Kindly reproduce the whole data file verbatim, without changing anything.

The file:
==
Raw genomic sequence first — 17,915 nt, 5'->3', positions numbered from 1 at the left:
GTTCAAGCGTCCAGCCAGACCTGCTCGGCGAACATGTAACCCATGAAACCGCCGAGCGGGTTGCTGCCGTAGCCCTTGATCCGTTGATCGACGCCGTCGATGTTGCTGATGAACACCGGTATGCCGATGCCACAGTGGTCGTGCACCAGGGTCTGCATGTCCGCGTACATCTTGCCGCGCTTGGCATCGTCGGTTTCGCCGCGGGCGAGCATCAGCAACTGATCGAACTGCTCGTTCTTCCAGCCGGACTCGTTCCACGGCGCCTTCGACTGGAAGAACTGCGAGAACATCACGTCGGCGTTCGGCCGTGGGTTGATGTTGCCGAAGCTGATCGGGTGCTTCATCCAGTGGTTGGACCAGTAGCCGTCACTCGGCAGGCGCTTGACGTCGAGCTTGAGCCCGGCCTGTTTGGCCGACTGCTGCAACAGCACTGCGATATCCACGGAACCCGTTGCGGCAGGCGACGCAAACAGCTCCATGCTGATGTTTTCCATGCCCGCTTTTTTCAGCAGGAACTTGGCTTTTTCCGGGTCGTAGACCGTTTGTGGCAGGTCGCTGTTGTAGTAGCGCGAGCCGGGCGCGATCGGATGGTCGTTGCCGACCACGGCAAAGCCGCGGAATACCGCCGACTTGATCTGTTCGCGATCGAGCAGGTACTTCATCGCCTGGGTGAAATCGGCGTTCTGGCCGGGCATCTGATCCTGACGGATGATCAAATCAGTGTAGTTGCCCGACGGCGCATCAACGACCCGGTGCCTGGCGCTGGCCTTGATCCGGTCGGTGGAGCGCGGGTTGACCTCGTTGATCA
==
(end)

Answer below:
Raw genomic sequence first — 17,915 nt, 5'->3', positions numbered from 1 at the left:
GTTCAAGCGTCCAGCCAGACCTGCTCGGCGAACATGTAACCCATGAAACCGCCGAGCGGGTTGCTGCCGTAGCCCTTGATCCGTTGATCGACGCCGTCGATGTTGCTGATGAACACCGGTATGCCGATGCCACAGTGGTCGTGCACCAGGGTCTGCATGTCCGCGTACATCTTGCCGCGCTTGGCATCGTCGGTTTCGCCGCGGGCGAGCATCAGCAACTGATCGAACTGCTCGTTCTTCCAGCCGGACTCGTTCCACGGCGCCTTCGACTGGAAGAACTGCGAGAACATCACGTCGGCGTTCGGCCGTGGGTTGATGTTGCCGAAGCTGATCGGGTGCTTCATCCAGTGGTTGGACCAGTAGCCGTCACTCGGCAGGCGCTTGACGTCGAGCTTGAGCCCGGCCTGTTTGGCCGACTGCTGCAACAGCACTGCGATATCCACGGAACCCGTTGCGGCAGGCGACGCAAACAGCTCCATGCTGATGTTTTCCATGCCCGCTTTTTTCAGCAGGAACTTGGCTTTTTCCGGGTCGTAGACCGTTTGTGGCAGGTCGCTGTTGTAGTAGCGCGAGCCGGGCGCGATCGGATGGTCGTTGCCGACCACGGCAAAGCCGCGGAATACCGCCGACTTGATCTGTTCGCGATCGAGCAGGTACTTCATCGCCTGGGTGAAATCGGCGTTCTGGCCGGGCATCTGATCCTGACGGATGATCAAATCAGTGTAGTTGCCCGACGGCGCATCAACGACCCGGTGCCTGGCGCTGGCCTTGATCCGGTCGGTGGAGCGCGGGTTGACCTCGTTGATCA